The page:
What is a pre-existing condition?

A dental plan may not cover conditions that existed before you enrolled in the plan. For example, benefits will not be paid for replacing a tooth that was missing before the effective date of coverage. Even though your plan may not cover certain conditions, you may still need the treatment to keep your mouth healthy.

What is a waiting period?

A waiting period may be imposed if you have a new plan, for some or all dental services. This means you and your employer must pay premiums for a period of months (usually 6 to 12 months) before you can utilize your benefits.

What is an annual maximum?

Think of your annual maximum as an insurance bank account that renews every year. All services, unless otherwise stated, get deducted from the maximum. Once you have exhausted the bank account, any other services must be paid for out-of-pocket. Unused dollars do not roll over into the next year, unless your plan has a special rollover account. Each member on the plan has their own annual maximum account. Most plans have an annual maximum of $1,000 to $2,000 a year to offset out of pocket costs, however you are still expected to pay all copayments and deductibles that may apply.

What is the difference between a PPO and HMO/DMO insurance?

PPO stands for Preferred Provider Organization. HMO stands for Health Maintenance Organization. Our office works with all types of PPO insurances because these plans allow you the freedom to choose any provider you’d like to see, whether they are in or out of network. We are in-network with many PPO plans.

We are not in-network with any HMO or DMO plans. These plans require that you choose an in-network dentist from a list of providers, and then see that specific provider for all your care. That’s because HMO/DMO dentists receive a check each month based on the number of patients assigned to him or her. HMO/DMO providers can be expected to perform services for a deeply discounted rate. On the other hand, PPO dentists only receive money from the insurance company if services are rendered.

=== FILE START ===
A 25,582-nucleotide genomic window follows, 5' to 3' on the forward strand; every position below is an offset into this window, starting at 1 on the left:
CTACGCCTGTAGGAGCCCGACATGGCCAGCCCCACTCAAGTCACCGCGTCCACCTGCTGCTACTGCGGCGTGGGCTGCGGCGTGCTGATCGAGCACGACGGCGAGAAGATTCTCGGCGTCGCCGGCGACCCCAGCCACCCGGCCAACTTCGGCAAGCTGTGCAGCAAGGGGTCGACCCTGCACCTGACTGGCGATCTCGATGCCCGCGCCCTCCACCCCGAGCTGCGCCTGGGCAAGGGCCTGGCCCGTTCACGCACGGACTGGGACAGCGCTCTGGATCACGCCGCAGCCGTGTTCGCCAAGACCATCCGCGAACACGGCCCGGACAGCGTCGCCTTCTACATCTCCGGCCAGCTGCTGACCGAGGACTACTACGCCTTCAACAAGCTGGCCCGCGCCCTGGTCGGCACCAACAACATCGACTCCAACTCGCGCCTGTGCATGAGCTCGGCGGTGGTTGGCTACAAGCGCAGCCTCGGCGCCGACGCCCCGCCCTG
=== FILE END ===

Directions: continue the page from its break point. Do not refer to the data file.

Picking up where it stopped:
Usually, patients who have an HMO/DMO plan will notice their choice of dentists is quite limited because fewer offices opt to participate in this kind of plan. However, out of pocket costs are generally lower with HMO/DMO plans than PPO plans, and have fixed co-payments. Having a PPO plan allows you to access a larger number of dentists providing higher quality care, but sometimes at a greater out-of-pocket cost. Additionally, if you have a PPO plan you can see a specialist without a referral, but if you have an HMO/DMO plan you usually need to obtain a referral before seeing a specialist.



Who decides what’s covered under my plan?

Almost all dental plans are a contract between your employer and an insurance company. Your employer and the insurer agree on the amount your plan will pay and what procedures are covered. Usually, employers choose to cover some, but not all of employees’ dental costs. Often, you may have a dental need that is not covered by your plan. If you are not satisfied with the coverage provided by your insurance, be sure to let your employer know.

Why is my claim getting denied or only partially covered?

Sometimes, in order to control costs, insurance companies may reduce your benefits using the following methods:

  • bundling: two different procedures were performed on the same tooth, but the insurance company combines it into one procedure
  • downcoding: the dental plan changes the procedure code to a less complex or lower cost procedure than was actually performed (for example, a white filling was performed but they changed the code to a silver filling)
  • least expensive alternative treatment: if there is more than one way to treat a condition, the plan will pay only for the least expensive treatment. For example, your dentist recommended an implant, but the plan may only cover less costly dentures.
  • delaying payment: the insurance company may not pay your claim for many months, and ask for additional information multiple times